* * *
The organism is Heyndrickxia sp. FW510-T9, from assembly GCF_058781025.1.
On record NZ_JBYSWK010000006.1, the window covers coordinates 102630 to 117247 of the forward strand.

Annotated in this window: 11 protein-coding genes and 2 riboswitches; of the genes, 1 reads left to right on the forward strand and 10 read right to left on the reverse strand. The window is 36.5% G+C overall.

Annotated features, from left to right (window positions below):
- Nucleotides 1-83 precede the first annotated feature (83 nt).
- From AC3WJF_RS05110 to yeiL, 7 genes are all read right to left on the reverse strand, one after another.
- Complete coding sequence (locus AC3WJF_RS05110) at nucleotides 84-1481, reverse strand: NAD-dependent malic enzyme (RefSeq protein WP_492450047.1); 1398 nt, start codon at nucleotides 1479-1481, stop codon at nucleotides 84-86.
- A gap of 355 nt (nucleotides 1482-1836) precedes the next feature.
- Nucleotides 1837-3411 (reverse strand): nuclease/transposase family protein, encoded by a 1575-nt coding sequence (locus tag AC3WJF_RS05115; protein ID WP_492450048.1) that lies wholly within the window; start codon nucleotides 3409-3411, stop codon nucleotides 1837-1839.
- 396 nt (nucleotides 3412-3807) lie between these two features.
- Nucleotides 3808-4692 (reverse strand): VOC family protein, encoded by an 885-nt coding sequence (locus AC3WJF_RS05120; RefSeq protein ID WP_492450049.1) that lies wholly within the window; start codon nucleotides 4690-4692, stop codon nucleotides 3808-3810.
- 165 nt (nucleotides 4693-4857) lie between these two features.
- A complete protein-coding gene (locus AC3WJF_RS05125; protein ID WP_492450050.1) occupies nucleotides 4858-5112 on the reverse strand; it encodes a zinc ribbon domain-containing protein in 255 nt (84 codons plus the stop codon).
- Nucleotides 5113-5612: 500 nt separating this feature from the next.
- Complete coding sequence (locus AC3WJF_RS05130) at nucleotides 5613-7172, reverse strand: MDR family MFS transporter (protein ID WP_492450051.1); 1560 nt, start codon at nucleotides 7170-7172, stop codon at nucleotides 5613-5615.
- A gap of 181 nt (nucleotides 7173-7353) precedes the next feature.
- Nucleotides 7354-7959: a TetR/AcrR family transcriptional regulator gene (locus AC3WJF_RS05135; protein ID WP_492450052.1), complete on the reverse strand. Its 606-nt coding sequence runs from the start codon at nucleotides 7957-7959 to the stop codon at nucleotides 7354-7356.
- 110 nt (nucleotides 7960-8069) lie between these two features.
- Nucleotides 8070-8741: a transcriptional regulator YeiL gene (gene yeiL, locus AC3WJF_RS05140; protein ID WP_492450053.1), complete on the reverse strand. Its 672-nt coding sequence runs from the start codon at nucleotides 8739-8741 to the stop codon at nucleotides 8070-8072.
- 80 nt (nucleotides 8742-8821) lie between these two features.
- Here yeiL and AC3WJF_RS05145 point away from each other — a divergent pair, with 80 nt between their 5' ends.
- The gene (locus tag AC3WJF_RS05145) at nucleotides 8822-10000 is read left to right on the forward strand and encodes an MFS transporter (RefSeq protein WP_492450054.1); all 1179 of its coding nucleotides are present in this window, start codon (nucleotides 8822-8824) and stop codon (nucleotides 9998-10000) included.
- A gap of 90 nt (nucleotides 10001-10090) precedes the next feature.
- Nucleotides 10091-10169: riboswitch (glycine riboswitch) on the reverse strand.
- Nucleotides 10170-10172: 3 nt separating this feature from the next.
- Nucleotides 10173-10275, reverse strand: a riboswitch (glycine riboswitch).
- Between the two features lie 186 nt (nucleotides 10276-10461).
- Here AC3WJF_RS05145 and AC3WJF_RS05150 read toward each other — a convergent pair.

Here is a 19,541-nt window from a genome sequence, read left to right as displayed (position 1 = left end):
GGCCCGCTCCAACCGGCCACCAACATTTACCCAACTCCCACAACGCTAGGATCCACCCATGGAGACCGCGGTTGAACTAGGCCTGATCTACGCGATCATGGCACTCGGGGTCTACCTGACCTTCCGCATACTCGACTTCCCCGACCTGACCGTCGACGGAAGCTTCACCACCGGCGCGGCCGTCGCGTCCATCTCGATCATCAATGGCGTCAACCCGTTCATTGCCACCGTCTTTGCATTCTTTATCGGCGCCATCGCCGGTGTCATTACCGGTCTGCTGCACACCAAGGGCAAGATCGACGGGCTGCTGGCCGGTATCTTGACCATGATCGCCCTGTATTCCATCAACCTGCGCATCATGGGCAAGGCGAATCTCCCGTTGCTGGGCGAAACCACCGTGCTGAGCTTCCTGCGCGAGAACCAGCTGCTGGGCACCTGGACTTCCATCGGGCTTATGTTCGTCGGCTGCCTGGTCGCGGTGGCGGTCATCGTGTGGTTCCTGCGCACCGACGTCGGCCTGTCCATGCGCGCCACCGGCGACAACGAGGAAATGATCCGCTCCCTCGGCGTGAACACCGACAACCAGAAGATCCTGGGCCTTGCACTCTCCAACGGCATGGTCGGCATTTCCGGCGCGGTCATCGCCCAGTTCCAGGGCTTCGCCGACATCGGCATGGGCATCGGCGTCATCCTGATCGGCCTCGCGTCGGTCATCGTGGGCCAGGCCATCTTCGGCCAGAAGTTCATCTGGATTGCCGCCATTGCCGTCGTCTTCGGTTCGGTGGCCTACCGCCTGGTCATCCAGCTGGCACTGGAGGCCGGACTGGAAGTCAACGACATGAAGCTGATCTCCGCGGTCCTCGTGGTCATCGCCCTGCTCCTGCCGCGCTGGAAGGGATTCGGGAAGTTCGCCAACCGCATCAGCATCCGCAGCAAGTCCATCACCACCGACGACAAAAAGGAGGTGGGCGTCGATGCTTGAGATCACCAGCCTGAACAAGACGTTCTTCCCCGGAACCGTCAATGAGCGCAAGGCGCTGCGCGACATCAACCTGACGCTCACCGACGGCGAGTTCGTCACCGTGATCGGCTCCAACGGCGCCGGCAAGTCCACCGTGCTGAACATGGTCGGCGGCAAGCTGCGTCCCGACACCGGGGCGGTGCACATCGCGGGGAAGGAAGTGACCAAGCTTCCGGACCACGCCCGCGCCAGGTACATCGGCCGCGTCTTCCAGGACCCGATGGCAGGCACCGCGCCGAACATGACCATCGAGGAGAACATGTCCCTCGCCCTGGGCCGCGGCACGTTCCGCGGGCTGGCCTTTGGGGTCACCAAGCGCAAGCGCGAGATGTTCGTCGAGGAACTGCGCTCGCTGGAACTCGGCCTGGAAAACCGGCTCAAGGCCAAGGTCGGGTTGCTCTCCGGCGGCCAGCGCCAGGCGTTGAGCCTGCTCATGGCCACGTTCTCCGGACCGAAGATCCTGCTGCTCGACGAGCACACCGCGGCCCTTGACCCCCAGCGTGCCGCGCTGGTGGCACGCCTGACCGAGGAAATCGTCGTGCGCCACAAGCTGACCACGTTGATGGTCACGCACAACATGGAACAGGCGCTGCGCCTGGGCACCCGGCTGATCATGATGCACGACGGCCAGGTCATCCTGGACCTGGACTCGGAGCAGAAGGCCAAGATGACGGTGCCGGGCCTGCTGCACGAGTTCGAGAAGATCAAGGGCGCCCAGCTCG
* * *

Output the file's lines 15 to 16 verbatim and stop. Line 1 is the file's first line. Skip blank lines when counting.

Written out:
- Complete coding sequence (locus AC3WJF_RS05130) at nucleotides 5613-7172, reverse strand: MDR family MFS transporter (protein ID WP_492450051.1); 1560 nt, start codon at nucleotides 7170-7172, stop codon at nucleotides 5613-5615.
- A gap of 181 nt (nucleotides 7173-7353) precedes the next feature.